Pelosi— House will change rules to stop Colombia trade vote

By Jim Abrams

Associated Press

WASHINGTON — Defying the White House, House Speaker Nancy Pelosi said Wednesday the House will change its rules to avoid a required vote this year on a free-trade agreement with Colombia.

Pelosi, D-Calif., said the change would remove the timetable that says Congress must take up trade bills within 90 legislative days after they are received from the White House. She intended to bring the rule proposal to the full House on Thursday.

"The president took action" in submitting the deal Tuesday, she said. "I will take mine tomorrow."


White House press secretary Dana Perino said Pelosi was trying to do something "unprecedented in the history of negotiating trade deals in announcing that Democrats would change the rules in the middle of the game."

Removing the timetable sets an awful precedent "for all future administrations, both Republicans and Democrats, because countries will not be able to have faith in our word when we’re negotiating trade deals," Perino said.

The White House says helping an important ally in South America is in the political and security interests of the United States. Perino accused Democrats of trying to kill the deal "without having to have their fingerprints on it."

House Republican leader John Boehner of Ohio said in a statement that Pelosi’s proposal "would be cheating." What nation, he asked, "would conclude a treaty with the United States knowing that Congress can change the rules of the game after it is negotiated?"

Most Democrats, backed by organized labor and some human rights groups, are against the Colombia deal. They have cited violence against union organizers in Colombia and have made clear they will not consider further agreements until legislation is passed to expand current programs to help American workers displaced by foreign trade.

"Our focus on Colombia is the continuing violence against trade unionists," said Bill Samuel, the AFL-CIO’s legislative director. He said he thought Pelosi’s action effectively would stop any action on the agreement this year.‘

The administration says the Colombian government has made significant strides in reducing violence. Secretary of State Condoleezza Rice and Treasury Secretary Henry Paulson, in a letter to Pelosi last week, said the agreement "will send a clear message of support to a strong democratic ally, particularly given the continuing assault on the government of Colombia by narco-terrorists and the recent provocative actions by an increasingly aggressive Venezuela."

They also pointed out that the agreement would help U.S. companies with exports. While Colombia already enjoys duty-free status on almost all its exports to the United States, the agreement would reduce and eventually eliminate tariffs on U.S. shipments to Colombia.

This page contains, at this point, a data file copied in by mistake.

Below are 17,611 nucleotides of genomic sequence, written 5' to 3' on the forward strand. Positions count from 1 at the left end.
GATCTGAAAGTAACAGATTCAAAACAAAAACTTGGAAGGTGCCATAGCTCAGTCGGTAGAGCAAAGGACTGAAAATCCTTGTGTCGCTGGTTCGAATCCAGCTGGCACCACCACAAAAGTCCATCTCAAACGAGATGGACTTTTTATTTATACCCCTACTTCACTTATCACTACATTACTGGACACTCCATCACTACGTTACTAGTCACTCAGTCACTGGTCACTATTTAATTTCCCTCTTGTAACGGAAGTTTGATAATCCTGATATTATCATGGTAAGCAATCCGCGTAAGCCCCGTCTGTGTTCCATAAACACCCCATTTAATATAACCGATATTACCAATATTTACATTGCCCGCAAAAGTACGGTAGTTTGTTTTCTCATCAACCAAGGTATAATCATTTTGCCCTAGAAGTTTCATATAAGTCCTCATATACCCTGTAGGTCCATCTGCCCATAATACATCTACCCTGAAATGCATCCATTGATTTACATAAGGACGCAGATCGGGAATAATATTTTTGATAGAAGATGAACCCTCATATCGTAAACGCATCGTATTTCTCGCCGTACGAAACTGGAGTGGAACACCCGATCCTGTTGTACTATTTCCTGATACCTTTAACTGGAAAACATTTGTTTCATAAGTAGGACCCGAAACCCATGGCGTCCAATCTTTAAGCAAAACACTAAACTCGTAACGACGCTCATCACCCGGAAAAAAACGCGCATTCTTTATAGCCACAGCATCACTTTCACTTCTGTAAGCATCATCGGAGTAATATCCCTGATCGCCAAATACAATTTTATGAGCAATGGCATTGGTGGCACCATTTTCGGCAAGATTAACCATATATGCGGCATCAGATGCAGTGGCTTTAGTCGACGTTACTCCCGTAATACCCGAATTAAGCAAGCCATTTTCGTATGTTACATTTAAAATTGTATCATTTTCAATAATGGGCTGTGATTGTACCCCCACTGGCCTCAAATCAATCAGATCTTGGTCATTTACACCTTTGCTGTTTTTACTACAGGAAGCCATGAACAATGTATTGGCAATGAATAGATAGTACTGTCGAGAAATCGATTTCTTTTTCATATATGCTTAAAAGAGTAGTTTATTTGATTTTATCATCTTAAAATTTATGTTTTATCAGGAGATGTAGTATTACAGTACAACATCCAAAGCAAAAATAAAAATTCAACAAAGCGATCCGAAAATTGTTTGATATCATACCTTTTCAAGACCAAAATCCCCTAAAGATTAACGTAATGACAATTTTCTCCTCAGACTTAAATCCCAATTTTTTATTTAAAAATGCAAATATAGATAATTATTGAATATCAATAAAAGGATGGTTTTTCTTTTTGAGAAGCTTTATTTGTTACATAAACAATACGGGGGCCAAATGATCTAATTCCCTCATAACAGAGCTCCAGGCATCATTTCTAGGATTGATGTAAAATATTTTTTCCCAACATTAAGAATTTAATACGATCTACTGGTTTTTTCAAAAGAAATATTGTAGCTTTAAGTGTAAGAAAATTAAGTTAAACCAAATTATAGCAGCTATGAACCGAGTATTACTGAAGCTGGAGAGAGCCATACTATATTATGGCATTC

House Majority Leader Steny Hoyer, D-Md., said the rule change would apply only to Colombia. Under trade rules that expired last year but still applied to the Colombia deal, the House has 60 legislative days to take up the agreement after the president sends it to Congress. The Senate has 30 days after that to act.

Pelosi said at a news conference that if legislation approving the trade deal were considered now, it would lose. "What message would that send" to the Colombian people?

She denied that the rule change doomed action on the agreement this year, saying that "depends on the good faith in which we conduct these negotiations."

The administration has talked to Democrats about ways to help American workers. The House last year passed legislation to expand a program that provides financial aid and training to people who lose jobs as a result of trade. But the White House threatened a veto and the Senate never took it up.

Pelosi insisted that the House’s right to determine its own rules overrides any requirements that Congress take up a measure within a certain time.

In a display of urgency, the White House hastily called several Cabinet secretaries to the press briefing room Wednesday so they could restate the case to reporters.

Rice said there was no more important trade agreement in recent memory. "What will it say if the United States turns its back now on Colombia?" she said.

U.S. Trade Representative Susan Schwab said the House’s maneuvering was "unprecedented and unfair by any definition." Commerce Secretary Carlos Gutierrez called the move "profoundly disappointing."


There was dismay in Colombia among supporters of the agreement. Hernando Gomez, the former chief of negotiations for Colombia’s trade ministry and current president of the think tank Council on Private Competition said: "I don’t see any reason for further delay. People must remember that traditionally U.S. policy toward Colombia has been bipartisan."

"The credibility of the U.S. is at stake here" if it was to further complicate a trade deal with its closest ally in Latin America, he said.

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